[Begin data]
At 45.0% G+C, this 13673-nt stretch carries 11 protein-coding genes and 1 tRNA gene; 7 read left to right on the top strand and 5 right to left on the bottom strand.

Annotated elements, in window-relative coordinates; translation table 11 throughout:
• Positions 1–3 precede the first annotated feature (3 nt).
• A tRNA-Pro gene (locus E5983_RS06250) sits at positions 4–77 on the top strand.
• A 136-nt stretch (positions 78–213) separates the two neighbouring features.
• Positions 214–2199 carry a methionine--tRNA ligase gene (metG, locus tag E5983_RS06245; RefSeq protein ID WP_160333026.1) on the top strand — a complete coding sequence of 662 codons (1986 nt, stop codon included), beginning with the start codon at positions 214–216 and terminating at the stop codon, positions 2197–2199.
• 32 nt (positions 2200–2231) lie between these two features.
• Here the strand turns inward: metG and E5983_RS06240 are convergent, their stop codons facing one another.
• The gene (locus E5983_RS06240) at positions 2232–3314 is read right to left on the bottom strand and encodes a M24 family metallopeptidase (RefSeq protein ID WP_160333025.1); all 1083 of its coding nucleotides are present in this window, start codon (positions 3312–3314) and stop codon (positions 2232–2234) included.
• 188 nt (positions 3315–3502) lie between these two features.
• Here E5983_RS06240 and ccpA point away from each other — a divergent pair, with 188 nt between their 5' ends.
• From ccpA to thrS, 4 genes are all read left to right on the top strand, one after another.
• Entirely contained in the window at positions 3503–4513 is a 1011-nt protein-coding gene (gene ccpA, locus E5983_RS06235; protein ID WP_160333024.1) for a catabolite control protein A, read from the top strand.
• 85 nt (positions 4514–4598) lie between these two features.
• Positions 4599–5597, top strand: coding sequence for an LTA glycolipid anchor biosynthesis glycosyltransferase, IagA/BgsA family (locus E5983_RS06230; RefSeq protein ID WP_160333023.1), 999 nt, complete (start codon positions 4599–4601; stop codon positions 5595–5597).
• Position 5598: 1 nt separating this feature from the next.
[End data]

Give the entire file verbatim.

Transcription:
At 45.0% G+C, this 13673-nt stretch carries 11 protein-coding genes and 1 tRNA gene; 7 read left to right on the top strand and 5 right to left on the bottom strand.

Annotated elements, in window-relative coordinates; translation table 11 throughout:
• Positions 1–3 precede the first annotated feature (3 nt).
• A tRNA-Pro gene (locus E5983_RS06250) sits at positions 4–77 on the top strand.
• A 136-nt stretch (positions 78–213) separates the two neighbouring features.
• Positions 214–2199 carry a methionine--tRNA ligase gene (metG, locus tag E5983_RS06245; RefSeq protein ID WP_160333026.1) on the top strand — a complete coding sequence of 662 codons (1986 nt, stop codon included), beginning with the start codon at positions 214–216 and terminating at the stop codon, positions 2197–2199.
• 32 nt (positions 2200–2231) lie between these two features.
• Here the strand turns inward: metG and E5983_RS06240 are convergent, their stop codons facing one another.
• The gene (locus E5983_RS06240) at positions 2232–3314 is read right to left on the bottom strand and encodes a M24 family metallopeptidase (RefSeq protein ID WP_160333025.1); all 1083 of its coding nucleotides are present in this window, start codon (positions 3312–3314) and stop codon (positions 2232–2234) included.
• 188 nt (positions 3315–3502) lie between these two features.
• Here E5983_RS06240 and ccpA point away from each other — a divergent pair, with 188 nt between their 5' ends.
• From ccpA to thrS, 4 genes are all read left to right on the top strand, one after another.
• Entirely contained in the window at positions 3503–4513 is a 1011-nt protein-coding gene (gene ccpA, locus E5983_RS06235; protein ID WP_160333024.1) for a catabolite control protein A, read from the top strand.
• 85 nt (positions 4514–4598) lie between these two features.
• Positions 4599–5597, top strand: coding sequence for an LTA glycolipid anchor biosynthesis glycosyltransferase, IagA/BgsA family (locus E5983_RS06230; RefSeq protein ID WP_160333023.1), 999 nt, complete (start codon positions 4599–4601; stop codon positions 5595–5597).
• Position 5598: 1 nt separating this feature from the next.